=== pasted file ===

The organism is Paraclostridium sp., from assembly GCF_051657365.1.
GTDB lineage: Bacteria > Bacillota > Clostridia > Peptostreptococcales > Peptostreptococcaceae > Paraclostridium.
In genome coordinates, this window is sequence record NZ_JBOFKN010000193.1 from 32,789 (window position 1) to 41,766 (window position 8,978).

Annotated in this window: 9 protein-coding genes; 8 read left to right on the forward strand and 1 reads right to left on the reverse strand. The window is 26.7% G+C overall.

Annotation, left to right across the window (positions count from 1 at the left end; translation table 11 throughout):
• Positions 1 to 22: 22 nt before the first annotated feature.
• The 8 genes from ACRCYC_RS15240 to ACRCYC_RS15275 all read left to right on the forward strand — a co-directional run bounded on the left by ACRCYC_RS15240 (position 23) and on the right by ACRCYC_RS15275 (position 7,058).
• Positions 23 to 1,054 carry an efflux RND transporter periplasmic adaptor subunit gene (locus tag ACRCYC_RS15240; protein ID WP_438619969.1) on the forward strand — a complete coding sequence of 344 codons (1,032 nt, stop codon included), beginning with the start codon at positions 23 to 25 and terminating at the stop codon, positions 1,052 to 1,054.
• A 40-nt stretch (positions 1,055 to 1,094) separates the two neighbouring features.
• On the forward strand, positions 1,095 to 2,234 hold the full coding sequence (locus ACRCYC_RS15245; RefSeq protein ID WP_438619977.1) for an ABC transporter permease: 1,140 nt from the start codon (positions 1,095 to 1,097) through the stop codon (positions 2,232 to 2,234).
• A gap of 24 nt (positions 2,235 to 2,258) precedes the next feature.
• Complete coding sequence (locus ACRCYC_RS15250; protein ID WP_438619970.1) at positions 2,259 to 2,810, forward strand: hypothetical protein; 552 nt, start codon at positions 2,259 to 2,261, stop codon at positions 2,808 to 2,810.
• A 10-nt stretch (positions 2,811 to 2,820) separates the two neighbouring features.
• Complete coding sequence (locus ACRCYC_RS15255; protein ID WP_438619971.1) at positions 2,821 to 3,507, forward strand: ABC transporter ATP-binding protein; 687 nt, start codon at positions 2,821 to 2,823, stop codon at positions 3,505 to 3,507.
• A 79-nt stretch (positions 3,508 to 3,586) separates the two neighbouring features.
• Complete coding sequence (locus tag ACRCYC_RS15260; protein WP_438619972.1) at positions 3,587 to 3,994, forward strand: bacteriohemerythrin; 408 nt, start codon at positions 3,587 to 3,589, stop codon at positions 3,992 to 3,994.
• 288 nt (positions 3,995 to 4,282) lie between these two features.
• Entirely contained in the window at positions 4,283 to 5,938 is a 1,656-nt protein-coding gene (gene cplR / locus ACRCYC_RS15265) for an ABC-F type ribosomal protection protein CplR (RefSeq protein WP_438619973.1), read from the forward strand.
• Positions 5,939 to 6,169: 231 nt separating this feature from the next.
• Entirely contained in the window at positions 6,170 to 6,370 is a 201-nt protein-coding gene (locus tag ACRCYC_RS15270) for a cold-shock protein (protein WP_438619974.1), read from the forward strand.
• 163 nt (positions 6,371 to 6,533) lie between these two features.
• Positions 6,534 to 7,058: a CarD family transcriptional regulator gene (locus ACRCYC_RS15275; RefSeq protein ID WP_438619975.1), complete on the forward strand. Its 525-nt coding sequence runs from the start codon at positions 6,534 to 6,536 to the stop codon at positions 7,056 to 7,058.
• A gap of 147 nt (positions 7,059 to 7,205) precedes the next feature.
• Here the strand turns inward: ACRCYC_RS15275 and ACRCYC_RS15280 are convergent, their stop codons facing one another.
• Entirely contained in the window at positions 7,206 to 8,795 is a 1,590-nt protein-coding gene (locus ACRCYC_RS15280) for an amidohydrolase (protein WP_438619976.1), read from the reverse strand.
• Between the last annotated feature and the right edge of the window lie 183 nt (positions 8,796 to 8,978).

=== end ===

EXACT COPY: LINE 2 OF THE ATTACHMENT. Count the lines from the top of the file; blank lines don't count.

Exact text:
GTDB lineage: Bacteria > Bacillota > Clostridia > Peptostreptococcales > Peptostreptococcaceae > Paraclostridium.